The correct date is Wednesday, November 12. The session will be held at the Alzheimer/Dementia Support Center in Modesto, California (700 McHenry Avenue, Suite B). I will be sharing tips on caregiving and how writing can help you on your caregiving journey (even if you’ve never written anything longer than a grocery list). Check-in and refreshments start at 10am. Lecture begins at 10:30, followed by resources and book signing at noon. To register, please call 209.577.0018. Respite will be available.
This event is presented by the Alzheimer’s Association and co-sponsored by the Alzheimer/Dementia Support Center. Refreshments provided by The Stratford at Beyer Park.
Next week Friday (October 17) you’ll have a chance to call in and talk to…ME!
I will be giving a talk called Rx for Caregivers Blues: A Pen via a phone conference hosted by Leeza’s Care Connection. You’ll learn how the art of writing can help you process emotions as you travel the caregiver journey. At the end of my talk, you’ll have a chance to ask questions.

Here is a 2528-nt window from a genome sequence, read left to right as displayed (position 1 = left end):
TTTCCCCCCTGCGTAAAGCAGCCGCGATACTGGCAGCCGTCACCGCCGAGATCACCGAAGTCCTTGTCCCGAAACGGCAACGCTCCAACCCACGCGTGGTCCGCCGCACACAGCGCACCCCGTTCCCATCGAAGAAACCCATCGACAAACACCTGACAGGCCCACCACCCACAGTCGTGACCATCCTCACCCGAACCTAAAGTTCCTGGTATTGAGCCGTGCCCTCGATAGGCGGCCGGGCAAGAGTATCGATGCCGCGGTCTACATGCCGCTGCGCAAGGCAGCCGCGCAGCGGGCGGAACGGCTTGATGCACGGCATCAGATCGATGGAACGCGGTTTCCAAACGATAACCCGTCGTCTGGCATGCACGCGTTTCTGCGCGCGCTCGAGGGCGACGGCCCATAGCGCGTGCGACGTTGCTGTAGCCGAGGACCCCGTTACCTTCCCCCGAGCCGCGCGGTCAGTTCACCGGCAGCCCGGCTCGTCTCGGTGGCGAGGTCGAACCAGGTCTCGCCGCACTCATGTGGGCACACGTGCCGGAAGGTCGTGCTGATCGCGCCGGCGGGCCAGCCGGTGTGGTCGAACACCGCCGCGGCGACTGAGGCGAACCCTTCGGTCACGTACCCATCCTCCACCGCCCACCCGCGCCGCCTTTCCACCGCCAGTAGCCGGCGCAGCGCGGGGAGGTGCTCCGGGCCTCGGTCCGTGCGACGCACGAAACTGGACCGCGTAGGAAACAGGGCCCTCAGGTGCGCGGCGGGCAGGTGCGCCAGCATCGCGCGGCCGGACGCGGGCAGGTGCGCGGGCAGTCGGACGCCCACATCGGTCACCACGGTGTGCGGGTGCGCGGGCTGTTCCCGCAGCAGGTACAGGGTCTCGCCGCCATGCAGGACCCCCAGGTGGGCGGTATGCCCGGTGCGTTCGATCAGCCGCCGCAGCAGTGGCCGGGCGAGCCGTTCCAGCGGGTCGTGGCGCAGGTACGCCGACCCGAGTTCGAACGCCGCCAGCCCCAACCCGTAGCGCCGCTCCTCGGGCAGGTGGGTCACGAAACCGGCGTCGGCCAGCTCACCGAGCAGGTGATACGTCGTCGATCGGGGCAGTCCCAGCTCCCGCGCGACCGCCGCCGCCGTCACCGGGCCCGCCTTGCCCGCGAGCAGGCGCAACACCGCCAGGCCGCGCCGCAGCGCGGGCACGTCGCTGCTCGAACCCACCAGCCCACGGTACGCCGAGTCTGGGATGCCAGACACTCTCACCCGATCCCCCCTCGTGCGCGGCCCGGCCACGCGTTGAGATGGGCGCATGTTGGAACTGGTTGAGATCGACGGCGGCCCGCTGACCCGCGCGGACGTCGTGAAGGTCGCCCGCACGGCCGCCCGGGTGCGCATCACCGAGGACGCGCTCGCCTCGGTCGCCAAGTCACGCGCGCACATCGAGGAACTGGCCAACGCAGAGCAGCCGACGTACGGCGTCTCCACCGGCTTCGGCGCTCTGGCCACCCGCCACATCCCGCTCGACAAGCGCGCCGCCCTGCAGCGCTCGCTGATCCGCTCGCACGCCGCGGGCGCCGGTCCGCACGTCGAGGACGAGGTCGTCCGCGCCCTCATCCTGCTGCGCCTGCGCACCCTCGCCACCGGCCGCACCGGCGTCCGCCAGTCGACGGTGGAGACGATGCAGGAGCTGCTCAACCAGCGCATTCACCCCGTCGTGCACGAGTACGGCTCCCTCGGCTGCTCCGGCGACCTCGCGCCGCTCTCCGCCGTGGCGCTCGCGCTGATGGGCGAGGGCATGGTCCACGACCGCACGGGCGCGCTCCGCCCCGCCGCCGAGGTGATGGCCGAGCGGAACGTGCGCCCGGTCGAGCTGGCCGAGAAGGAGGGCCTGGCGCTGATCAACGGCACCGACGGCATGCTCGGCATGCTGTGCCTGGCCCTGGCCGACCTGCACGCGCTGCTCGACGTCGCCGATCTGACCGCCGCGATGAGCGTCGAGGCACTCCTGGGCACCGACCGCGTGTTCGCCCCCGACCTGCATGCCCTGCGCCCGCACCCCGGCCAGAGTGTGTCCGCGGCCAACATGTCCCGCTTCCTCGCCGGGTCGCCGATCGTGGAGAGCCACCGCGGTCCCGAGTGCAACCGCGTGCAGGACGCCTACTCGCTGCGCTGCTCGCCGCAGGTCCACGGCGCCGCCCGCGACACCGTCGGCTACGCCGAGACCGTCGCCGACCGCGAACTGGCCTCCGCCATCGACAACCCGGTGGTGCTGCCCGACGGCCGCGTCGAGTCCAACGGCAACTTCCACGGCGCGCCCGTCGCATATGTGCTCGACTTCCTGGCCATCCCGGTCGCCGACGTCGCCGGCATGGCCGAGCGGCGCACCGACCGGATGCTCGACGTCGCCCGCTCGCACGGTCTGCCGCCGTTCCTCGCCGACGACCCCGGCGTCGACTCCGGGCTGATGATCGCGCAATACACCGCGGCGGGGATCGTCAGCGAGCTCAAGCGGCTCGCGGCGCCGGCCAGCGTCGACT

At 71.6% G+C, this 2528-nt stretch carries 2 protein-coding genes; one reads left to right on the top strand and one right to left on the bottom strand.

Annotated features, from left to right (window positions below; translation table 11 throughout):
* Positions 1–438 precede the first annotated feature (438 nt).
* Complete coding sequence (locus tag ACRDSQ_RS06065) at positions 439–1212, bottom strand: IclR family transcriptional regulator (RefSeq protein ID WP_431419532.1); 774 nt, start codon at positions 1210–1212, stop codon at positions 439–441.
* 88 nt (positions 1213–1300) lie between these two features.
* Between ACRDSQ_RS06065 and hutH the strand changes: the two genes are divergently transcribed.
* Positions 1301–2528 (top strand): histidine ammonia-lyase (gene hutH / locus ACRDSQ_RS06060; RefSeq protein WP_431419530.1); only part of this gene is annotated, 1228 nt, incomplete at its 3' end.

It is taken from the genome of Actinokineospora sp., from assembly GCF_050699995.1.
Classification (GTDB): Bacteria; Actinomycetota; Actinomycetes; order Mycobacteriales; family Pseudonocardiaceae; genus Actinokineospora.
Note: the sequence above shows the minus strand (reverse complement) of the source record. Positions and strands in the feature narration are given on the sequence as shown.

RSVP today to 818-847-3686 or firstname.lastname@example.org and then call in at 10AM (Pacific Time) to 1-866-554-6142 and use Conference Code 2128372545#.
I hope to hear you on the line next week!
Here are some photos, courtesy of my niece, Tammy, from the Writing the Hawaii Memoir panel discussion I was in a couple weeks ago.
Nice to see how well the store supports local authors! Here is the section with all my books:
And this is our esteemed panel of authors, all contributors to Writing the Hawaii Memoir by Darien Gee, with Basically Books shop owner, Christine Reed (center).
From left to right: Mark Panek, Darien Gee (author of Writing the Hawaii Memoir), Christine Reed (Basically Books), me and Leslie Lang.
Posted in Books & Work by Other Writers/Artists, Events, Memoirs | Tagged Basically Books, Christine Reed, Darien Gee, Hawaii, Hilo, Leslie Lang, Mark Panek, Writing the Hawaii Memoir | Leave a Comment »